Comparing patch vs pen bolus insulin delivery in type 2 diabetes using continuous glucose monitoring metrics and profiles Journal Article uri icon
  • OBJECTIVE: CeQur Simplicity™ (CeQur, Marlborough, MA) is a 3-day insulin delivery patch designed to meet mealtime insulin requirements. A recently reported 48-week, randomized, multicenter, interventional trial compared efficacy, safety and self-reported outcomes in 278 adults with type 2 diabetes (T2D) on basal insulin therapy who initiated and managed mealtime insulin therapy with a patch pump versus insulin pen. We assessed changes in key glycemic metrics among a subset of patients who wore a continuous glucose monitoring (CGM) device. METHODS: Study participants (patch, n = 49; pen, n = 48) wore a CGM device in masked setting during the baseline period and prior to week 24. Glycemic control was assessed using international consensus guidelines for percentage of Time In Range (%TIR: >70% at 70-180 mg/dL), Time Below Range (%TBR: <4% at <70 mg/dL; <1% at <54 mg/dL), and Time Above Range (%TAR: <25% at >180 mg/dL; <5% at >250 mg/dL). RESULTS: Both the patch and pen groups achieved recommended targets in %TIR (74.1% ± 18.7%, 75.2 ± 16.1%, respectively) and marked reductions in %TAR >180 mg/dL (21.1% ± 19.9%, 19.7% ± 17.5%, respectively) but with increased %TBR <70 mg/dL (4.7% ± 5.2%, 5.1 ± 5.8, respectively), all P < .0001. No significant between-group differences in glycemic improvements or adverse events were observed. CONCLUSIONS: CGM confirmed that the patch or pen can be used to safely initiate and optimize basal-bolus therapy using a simple insulin adjustment algorithm with SMBG. Preference data suggest that use of the patch vs pen may enhance treatment adherence.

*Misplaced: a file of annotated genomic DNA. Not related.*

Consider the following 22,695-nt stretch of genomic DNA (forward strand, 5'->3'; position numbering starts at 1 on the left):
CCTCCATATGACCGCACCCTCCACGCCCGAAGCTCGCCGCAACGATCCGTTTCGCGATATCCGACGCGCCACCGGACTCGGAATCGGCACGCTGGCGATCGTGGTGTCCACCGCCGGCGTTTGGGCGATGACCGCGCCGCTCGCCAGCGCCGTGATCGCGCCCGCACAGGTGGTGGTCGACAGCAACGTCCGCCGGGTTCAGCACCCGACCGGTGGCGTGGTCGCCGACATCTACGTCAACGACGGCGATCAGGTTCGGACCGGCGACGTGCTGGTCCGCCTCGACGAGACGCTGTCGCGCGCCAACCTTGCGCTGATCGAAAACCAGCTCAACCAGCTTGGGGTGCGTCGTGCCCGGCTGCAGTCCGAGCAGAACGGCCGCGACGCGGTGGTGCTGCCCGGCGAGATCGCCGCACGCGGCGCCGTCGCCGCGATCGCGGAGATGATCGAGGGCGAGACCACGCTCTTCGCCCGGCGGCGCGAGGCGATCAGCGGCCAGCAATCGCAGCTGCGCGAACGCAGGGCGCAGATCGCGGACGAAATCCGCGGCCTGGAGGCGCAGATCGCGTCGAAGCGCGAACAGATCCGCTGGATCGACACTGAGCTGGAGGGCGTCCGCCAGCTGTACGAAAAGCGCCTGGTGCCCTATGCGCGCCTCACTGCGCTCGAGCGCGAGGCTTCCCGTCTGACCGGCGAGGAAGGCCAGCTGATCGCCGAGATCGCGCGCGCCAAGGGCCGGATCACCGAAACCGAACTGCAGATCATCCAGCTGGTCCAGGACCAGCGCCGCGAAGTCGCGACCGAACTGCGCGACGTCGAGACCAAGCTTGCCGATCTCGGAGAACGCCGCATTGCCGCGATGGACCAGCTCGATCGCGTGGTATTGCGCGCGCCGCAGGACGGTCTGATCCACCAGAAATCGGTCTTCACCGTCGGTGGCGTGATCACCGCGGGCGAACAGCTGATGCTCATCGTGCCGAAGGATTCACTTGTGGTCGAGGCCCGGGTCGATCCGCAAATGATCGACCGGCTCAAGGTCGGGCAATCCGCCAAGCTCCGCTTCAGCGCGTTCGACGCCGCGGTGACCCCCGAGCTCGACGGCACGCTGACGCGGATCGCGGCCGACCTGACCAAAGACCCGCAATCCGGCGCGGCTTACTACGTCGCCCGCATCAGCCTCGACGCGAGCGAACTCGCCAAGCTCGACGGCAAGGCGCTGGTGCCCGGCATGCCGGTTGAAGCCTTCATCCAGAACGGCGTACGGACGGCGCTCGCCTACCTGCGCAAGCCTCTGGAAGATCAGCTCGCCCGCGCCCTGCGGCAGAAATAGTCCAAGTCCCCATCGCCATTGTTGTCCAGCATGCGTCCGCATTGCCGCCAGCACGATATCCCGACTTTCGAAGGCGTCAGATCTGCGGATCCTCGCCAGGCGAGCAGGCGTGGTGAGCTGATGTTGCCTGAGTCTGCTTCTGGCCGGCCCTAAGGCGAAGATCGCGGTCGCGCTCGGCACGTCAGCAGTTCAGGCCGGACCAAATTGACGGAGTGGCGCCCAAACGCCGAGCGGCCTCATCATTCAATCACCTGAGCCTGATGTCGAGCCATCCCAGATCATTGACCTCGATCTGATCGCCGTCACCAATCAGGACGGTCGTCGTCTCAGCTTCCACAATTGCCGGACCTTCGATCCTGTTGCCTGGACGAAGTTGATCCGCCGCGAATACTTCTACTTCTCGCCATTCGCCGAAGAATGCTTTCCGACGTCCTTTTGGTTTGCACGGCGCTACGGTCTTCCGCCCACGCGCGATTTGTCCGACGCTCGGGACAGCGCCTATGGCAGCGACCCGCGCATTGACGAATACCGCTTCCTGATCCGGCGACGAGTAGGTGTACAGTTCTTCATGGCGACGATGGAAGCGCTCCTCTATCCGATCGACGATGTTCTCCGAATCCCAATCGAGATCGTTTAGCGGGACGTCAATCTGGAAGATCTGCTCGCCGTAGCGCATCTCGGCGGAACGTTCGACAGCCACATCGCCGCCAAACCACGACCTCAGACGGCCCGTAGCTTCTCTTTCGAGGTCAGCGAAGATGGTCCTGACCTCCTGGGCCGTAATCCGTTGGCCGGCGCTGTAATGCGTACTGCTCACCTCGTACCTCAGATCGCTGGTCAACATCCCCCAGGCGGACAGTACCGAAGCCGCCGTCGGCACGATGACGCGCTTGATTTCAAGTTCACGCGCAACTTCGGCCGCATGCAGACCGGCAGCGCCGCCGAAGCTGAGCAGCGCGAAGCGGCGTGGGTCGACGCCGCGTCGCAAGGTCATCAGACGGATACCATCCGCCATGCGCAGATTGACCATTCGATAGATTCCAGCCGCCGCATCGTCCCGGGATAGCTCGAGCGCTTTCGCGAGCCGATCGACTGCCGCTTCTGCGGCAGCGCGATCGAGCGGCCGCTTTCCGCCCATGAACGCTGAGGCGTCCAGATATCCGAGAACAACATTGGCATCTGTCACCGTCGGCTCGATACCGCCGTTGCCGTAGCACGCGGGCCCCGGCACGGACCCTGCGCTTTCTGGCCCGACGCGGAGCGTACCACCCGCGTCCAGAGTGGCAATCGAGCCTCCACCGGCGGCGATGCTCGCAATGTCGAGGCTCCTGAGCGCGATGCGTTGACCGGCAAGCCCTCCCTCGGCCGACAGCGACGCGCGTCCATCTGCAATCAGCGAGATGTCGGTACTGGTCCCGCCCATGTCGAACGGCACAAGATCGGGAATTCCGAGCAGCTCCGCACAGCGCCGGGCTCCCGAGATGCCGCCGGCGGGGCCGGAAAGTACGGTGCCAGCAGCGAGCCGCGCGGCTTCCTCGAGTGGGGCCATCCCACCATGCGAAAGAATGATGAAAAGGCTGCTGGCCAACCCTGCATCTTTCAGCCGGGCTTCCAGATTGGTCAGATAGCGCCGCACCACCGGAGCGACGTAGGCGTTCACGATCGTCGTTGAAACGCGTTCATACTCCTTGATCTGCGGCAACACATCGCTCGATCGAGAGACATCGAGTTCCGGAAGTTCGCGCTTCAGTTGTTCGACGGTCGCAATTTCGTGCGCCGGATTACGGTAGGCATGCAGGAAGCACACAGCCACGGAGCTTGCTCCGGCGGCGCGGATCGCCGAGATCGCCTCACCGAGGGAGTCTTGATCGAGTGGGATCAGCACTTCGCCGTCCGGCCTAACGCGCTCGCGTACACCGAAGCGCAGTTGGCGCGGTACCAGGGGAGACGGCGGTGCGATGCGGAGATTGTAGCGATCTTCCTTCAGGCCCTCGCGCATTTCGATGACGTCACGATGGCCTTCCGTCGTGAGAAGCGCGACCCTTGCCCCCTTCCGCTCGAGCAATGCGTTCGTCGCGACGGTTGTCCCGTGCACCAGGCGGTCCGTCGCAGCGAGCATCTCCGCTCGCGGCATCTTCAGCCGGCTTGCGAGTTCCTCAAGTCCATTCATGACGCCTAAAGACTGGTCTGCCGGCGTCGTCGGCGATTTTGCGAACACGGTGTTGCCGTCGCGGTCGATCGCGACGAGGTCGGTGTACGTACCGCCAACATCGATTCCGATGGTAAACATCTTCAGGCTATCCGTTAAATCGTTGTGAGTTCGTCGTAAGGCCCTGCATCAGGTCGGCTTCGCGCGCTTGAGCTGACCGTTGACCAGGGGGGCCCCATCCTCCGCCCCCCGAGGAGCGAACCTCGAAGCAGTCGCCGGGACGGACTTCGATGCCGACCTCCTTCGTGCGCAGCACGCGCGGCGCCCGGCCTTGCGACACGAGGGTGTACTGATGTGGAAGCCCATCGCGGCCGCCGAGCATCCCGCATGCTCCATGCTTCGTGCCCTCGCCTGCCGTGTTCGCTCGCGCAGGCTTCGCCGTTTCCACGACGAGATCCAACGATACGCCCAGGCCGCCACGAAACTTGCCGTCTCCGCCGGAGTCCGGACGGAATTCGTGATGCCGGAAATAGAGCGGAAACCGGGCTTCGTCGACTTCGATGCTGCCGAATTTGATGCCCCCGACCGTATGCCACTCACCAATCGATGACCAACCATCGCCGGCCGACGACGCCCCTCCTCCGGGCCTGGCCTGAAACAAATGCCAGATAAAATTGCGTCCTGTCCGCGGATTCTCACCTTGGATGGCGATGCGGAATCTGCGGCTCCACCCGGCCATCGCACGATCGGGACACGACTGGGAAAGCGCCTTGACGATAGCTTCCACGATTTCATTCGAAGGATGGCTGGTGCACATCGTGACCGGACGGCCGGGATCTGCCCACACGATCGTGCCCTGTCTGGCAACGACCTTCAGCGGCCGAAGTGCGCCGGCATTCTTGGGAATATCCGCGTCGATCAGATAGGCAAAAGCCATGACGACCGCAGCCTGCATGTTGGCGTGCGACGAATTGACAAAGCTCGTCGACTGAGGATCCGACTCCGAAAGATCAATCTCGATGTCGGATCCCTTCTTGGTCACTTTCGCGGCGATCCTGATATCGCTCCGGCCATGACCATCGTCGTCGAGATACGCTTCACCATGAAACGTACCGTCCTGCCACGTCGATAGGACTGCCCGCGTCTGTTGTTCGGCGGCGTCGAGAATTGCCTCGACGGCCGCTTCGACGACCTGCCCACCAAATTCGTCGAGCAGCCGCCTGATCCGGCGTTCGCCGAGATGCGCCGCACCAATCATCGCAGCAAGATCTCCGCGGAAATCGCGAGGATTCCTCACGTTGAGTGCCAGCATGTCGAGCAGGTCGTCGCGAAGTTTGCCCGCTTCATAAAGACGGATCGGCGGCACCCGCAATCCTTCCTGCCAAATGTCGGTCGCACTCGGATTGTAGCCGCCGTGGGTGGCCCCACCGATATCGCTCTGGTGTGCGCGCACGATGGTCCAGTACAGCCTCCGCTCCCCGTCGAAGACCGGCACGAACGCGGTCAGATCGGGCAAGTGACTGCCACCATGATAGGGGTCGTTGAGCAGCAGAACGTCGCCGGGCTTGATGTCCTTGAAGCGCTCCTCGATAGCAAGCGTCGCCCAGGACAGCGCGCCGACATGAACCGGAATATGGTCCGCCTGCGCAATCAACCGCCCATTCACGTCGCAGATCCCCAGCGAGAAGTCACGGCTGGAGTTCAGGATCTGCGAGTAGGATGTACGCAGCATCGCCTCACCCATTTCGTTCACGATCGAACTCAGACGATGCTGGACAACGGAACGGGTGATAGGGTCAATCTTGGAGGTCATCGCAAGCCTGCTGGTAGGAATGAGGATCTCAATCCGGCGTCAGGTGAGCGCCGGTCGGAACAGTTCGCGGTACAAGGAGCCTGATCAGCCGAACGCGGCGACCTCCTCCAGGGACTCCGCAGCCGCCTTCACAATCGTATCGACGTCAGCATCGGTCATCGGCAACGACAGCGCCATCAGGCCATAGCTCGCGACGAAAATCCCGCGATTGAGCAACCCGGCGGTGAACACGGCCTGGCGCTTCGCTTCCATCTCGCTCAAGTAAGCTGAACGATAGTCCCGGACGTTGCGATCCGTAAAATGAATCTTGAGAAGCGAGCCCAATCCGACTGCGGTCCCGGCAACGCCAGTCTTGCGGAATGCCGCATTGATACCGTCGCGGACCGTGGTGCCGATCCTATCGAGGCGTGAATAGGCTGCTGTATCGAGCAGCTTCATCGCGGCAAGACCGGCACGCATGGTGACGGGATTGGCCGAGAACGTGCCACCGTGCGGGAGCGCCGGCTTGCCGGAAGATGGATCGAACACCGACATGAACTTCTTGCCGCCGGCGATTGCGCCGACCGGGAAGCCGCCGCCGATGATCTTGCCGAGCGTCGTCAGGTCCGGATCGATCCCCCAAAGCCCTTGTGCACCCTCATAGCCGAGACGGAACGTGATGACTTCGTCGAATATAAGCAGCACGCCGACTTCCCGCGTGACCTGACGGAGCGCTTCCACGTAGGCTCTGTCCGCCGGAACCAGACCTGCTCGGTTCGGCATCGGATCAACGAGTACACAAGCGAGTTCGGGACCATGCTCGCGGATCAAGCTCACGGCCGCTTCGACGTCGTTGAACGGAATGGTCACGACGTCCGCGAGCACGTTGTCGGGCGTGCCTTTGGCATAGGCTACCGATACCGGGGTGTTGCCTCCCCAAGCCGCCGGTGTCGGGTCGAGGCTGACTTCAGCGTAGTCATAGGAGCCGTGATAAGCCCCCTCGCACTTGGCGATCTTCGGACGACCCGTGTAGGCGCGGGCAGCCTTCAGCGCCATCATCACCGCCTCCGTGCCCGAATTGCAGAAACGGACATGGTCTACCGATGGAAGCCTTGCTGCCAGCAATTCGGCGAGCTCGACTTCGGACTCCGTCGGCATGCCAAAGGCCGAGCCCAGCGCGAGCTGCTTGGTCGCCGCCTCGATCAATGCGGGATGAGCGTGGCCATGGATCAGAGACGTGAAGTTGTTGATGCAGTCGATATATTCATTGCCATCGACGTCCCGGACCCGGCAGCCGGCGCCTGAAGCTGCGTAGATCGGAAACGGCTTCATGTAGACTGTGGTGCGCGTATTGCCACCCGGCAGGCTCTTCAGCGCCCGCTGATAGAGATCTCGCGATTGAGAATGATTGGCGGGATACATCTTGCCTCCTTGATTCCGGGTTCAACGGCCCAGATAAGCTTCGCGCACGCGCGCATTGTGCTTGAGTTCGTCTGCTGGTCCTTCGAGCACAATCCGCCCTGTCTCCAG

• Link to Article
    publication date
  • 2022
  • Research
  • Blood
  • Diabetes
  • Drugs and Drug Therapy
  • Monitoring, Physiologic
  • Additional Document Info
  • 16
  • issue
  • 5